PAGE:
Início Tech Chanel Fall 2024 Couture Runway, Fashion Show & Collection Review: The Beat...

Chanel Fall 2024 Couture Runway, Fashion Show & Collection Review: The Beat Goes On


At the Chanel haute couture show on Tuesday, its first since the shock departure of designer Virginie Viard earlier this month, there were few outward signs that anything was different than usual.

Celebrities including Keira Knightley, Michelle Williams, Olivia Dean and Sadie Sink arrived at the Paris Opera bright and early for the first show at 10 a.m. Despite the rising temperatures, clients donned their tweed suits and quilted handbags to see the collection prepared by a studio team while the brand searches for its new creative director.

The collection also telegraphed continuity with taffeta capes, crystal-embroidered evening gowns and a plethora of knee-length dresses and skirt suits, though its focus on sophisticated elegance could signal the house is righting its course after courting the youth vote with an athletic-inspired cruise collection that was roundly criticized online.

But the question on everyone’s lips was: what happened for the house to split so suddenly with Viard, who had been with Chanel for 37 years, including five years at the design helm? The decision was particularly surprising since only weeks earlier, global chief executive officer Leena Nair sang the designer’s praises while reporting record 2023 results.

On Tuesday, Bruno Pavlovsky, president of fashion and president of Chanel SAS, credited Viard for successfully steering the brand through the aftermath of the death of its longtime creative director Karl Lagerfeld in 2019.

“She did a truly remarkable job. Having said that, sometimes you reach the end of a cycle,” he told WWD in an interview before the show. “I thank Virginie from the bottom of my heart for all the work she has done at Chanel, but at the same time, I think the brand is ready for its next chapter.”

He offered no explanation for the decision, which saw Viard exit abruptly in the midst of preparations for the couture show, one of the high points in Chanel’s calendar.

“I won’t dwell on the reason why we parted ways,” he demurred. “There’s no controversy. If it happened like that, it’s for a good reason, and now we have to look at the future.”

Pavlovsky said the brand would take its time in picking a successor. “There’s nobody waiting in the wings,” he said. “Things will happen simply and gradually in the coming weeks and months.”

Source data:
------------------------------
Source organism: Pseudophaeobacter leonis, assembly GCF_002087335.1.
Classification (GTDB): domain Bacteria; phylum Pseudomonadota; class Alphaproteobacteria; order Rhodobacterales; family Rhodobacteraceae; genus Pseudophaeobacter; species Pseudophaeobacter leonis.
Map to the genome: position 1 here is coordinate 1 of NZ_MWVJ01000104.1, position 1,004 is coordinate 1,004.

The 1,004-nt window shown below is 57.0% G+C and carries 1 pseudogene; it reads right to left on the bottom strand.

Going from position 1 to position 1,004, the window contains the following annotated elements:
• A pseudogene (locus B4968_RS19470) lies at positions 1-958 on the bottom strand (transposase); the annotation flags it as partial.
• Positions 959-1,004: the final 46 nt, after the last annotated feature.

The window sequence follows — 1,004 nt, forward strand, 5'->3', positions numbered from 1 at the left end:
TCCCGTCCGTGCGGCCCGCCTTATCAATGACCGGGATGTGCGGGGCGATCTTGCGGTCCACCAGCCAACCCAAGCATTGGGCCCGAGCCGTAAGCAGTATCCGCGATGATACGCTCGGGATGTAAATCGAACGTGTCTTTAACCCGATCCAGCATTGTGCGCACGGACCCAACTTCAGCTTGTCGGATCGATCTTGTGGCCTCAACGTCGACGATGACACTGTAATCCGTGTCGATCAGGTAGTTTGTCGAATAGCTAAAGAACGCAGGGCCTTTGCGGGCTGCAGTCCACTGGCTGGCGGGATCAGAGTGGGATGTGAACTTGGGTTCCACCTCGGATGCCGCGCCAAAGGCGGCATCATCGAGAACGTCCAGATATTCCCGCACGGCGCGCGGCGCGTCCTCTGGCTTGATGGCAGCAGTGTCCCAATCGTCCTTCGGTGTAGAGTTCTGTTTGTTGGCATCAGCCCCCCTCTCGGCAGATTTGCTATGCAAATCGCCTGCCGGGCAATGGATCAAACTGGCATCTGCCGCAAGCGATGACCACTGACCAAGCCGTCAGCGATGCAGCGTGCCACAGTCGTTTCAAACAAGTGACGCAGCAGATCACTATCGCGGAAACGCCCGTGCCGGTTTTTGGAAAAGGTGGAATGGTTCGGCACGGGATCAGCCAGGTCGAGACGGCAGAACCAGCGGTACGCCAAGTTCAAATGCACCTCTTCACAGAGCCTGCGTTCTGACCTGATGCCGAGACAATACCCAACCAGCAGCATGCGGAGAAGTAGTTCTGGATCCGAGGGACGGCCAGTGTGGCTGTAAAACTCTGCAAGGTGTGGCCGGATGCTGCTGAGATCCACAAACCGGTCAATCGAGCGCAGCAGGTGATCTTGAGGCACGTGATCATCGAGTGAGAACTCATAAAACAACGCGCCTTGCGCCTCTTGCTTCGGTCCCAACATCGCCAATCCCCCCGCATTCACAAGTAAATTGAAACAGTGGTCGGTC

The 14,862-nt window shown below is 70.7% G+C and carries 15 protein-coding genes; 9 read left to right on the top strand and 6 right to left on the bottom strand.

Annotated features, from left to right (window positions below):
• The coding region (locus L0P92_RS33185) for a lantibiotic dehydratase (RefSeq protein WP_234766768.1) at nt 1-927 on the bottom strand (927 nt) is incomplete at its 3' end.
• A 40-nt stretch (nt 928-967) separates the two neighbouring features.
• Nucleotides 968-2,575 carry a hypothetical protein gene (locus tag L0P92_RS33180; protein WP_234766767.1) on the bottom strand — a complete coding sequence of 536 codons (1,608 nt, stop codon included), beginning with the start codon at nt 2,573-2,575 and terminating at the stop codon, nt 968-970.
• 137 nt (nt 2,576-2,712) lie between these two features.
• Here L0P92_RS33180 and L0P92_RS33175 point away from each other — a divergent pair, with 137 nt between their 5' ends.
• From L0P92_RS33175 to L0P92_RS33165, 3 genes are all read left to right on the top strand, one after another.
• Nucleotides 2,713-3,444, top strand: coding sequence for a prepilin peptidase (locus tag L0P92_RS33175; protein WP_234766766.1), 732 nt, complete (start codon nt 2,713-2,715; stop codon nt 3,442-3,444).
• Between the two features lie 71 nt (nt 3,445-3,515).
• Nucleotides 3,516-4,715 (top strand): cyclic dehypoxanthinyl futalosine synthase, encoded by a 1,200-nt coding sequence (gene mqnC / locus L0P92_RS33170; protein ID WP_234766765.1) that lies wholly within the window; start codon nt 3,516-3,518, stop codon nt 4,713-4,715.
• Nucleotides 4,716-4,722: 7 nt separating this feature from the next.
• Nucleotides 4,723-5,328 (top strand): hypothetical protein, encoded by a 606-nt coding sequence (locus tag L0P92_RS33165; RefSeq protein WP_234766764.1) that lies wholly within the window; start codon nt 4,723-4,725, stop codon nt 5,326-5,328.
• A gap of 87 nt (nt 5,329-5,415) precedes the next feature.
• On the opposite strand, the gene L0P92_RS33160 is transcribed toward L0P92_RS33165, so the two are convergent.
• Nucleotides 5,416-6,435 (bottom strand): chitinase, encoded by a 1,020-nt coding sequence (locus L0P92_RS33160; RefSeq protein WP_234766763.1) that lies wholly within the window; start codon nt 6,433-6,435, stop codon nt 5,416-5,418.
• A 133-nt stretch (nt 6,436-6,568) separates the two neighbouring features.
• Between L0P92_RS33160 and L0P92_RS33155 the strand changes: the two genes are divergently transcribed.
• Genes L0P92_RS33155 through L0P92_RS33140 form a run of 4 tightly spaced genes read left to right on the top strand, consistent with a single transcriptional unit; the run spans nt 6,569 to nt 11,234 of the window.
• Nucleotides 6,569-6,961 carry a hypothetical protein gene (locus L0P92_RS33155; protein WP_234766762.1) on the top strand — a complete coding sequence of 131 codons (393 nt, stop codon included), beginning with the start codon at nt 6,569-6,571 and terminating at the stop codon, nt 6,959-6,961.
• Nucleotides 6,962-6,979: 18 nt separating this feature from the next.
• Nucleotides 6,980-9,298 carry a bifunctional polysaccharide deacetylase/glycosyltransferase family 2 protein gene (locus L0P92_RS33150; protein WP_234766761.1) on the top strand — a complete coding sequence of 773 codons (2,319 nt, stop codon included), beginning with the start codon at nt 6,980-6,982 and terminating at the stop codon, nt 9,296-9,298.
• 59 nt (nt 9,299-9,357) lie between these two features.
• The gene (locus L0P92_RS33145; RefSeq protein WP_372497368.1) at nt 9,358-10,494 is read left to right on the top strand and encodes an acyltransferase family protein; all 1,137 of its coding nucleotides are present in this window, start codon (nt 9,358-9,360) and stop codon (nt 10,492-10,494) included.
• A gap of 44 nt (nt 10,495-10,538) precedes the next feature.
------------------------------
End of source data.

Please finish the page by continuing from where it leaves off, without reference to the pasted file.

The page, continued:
Among the names circulating as possible contenders are Hedi Slimane, Pierpaolo Piccioli, Sarah Burton and Jeremy Scott. Asked when Chanel plans to name a successor, Pavlovsky said: “I have no idea. What I do know is that the brand is strong.”

Indeed, industry observers said that Chanel, the world’s second-largest luxury brand with revenues of $19.7 billion last year, is powerful enough to weather a prolonged handover. The brand’s collection notes underscored that there are 150 people working in six workshops in its couture division alone.

Tuesday’s show built on the house’s longstanding partnership with the opera. A patron of the dance season opening gala since 2018, Chanel has designed tutus and tiaras for its Étoiles dancers and supported the creation of the institution’s junior ballet.

“It’s always been a bit of a dream to show at the opera,” Pavlovsky said of the display, held in the corridors surrounding the auditorium, where French director Christophe Honoré set up red velvet opera seats.

After all, opera is a spectator sport in more ways than one, with guests parading for each other. This collection was rooted in classic Chanel codes, with streamlined tailoring, lavish embellishment and a preponderance of black.

Evening options included a trio of frothy black ballerina dresses embellished with crystal cabochons; a trim black coat studded with 3D gold ribbons, and taffeta capes in ivory, fuchsia or black that split open to show off bare or stockinged legs.  

There was an ‘80s feel to looks like a pale pink ruffled jumpsuit and the sweeping ivory bridal gown, which brought to mind Princess Diana’s wedding gown designed by David and Elizabeth Emanuel.

And despite the formal glamor of the models, whose hair was slicked back into low ponytails secured with oversized black moiré bows, there was a relaxed feel to looks such as T-shirt tops and dresses, chenille tweed jackets, and jersey pants inspired by founder Gabrielle “Coco” Chanel’s costumes for “Le Train Bleu” in 1924.

The studio team indulged in a little experimentation, courtesy of a lacquered jersey that was used to varying degrees of success, most convincingly on a sweeping beige slip dress with a crystallized bodice trimmed with white ostrich feathers.

Overall, it was a solid effort that confirmed the brand is stronger than any individual designer. “What matters is Chanel,” Pavlovsky said. “We have strong, competent teams that have a very deep understanding of the brand. That allows us to take the time to make the right choice, even if we want it to be relatively quick.”

For more couture fall 2024 reviews, click here.



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